The focus in this module (and unit) is on critical moments but does not include those that only can be recognized in hindsight; those are the province of historians. In 1940 Adolf Hitler's decision to suspend Germany's air assault upon England and instead attack the Russians on the Eastern Front proved to be a turning point in World War II, though no one could have known that at the time.
By contract, here you will explore those moments where, with appropriate reflection, you should recognize that doing one thing forecloses the possibility of something else. Your ability to hedge or straddle may be limited at best, but you must nevertheless make a decision. Several such moments arose in Daniel's negotiation.
Kidnapping for money has become common in his country. The professionals who do it are shrewd. They know how to play on people's emotions. After kidnapping someone, they wait several days before making contact. They want to amp up fear to a point where a family will pay anything to get the hostage back safely.
Daniel's brother was seized on a Friday morning. No one heard from him that day or the next, but Daniel used this time to his advantage. First, he received a crash course in ransom negotiation from the police. Next, he reviewed his accounts and figured that he could come up with $1 million, maybe somewhat more in a week or two. The fact that Steven was a full partner in the business limited how much Daniel could borrow on his own, although, of course, he’d pay whatever it took to guarantee his brother's safe release. If that meant financial ruin for the extended Yin family, they would find a way to survive.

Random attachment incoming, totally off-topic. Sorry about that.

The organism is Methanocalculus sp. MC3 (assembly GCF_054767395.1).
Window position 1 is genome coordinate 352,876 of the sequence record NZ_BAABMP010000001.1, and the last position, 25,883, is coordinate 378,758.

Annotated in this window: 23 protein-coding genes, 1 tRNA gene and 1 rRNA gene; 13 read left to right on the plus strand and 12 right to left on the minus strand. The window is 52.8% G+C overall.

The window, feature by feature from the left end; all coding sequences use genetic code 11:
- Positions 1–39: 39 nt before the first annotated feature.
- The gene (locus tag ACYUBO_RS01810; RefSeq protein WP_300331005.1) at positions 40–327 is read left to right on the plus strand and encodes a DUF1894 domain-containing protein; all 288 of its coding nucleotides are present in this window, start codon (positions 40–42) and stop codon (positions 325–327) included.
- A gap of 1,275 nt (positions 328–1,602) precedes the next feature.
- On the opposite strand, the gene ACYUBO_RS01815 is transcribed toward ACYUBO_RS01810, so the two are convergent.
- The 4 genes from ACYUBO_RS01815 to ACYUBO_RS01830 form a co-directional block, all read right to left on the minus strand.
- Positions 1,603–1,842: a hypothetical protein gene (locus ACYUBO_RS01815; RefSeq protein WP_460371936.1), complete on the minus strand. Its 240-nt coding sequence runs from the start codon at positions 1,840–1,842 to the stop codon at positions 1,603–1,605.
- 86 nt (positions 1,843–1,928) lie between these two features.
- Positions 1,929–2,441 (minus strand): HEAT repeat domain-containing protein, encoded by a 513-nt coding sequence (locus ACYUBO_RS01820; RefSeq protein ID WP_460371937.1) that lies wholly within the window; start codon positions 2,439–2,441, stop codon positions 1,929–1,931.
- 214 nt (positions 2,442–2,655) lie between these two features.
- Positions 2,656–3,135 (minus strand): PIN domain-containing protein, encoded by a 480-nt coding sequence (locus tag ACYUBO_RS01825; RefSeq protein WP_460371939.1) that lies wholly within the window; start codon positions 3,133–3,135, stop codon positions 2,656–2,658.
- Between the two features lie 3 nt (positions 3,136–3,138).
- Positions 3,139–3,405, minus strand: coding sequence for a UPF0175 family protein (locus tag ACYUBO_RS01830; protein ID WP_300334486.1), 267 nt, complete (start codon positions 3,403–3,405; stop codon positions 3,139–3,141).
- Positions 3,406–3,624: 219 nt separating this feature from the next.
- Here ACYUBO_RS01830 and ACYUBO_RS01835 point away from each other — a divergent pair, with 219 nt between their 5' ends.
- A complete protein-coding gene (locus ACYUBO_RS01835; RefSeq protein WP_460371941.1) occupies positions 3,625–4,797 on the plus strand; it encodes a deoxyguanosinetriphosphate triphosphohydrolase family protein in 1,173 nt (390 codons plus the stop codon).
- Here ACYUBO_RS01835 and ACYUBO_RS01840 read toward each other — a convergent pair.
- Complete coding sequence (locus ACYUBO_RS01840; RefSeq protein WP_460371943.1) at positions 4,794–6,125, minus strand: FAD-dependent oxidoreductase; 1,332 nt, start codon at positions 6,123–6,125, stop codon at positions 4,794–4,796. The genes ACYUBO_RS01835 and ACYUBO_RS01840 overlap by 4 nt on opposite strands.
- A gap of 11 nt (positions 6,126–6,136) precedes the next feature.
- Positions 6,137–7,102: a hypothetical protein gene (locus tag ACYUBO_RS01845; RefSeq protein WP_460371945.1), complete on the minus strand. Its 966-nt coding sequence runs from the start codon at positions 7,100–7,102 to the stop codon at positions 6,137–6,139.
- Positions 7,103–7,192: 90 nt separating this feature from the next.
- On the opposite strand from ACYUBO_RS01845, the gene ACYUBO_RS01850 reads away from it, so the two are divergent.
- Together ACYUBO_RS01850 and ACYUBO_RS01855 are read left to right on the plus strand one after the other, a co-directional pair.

The telephone finally rang just before seven on a Sunday evening. "I have a message from Steven Yin," said the voice on the other end of the line.
"Who is this?" Daniel asked.
"Your brother is all right," said the caller. "He wants you to know how much he appreciated the gold cufflinks you gave him for his birthday last week. What else? Oh, the generous toast that you made, about him being both your brother and your best friend—that meant the world to him."
There had been crank calls earlier, but this one was legitimate. Only the immediate family had been at Steven's birthday dinner. And the cufflinks were antiques that Daniel had purchased on a recent business trip. Yet in spite of having had the three days to prepare, Daniel was speechless. "Tell Steven that we are doing as well as we can," he finally said. "Tell him we are praying for him."
Daniel glanced over at a policeman sitting at the dining room table and listening to the conversation through headphones. A tape recorder had clicked on the instant the phone had rung. He gestured for Daniel to continue.
"What do you want us to do?" Daniel asked.
"I'll make this quick. I've already invested a lot in preserving the safety of your brother. I paid people well to treat him with respect; to be careful. I thought you should know that before telling me: What you are going to pay?"
We paused the story where the kidnapper said, "What are you going to pay?"
"We can pay you fifty thousand dollars right now," was Daniel’s answer.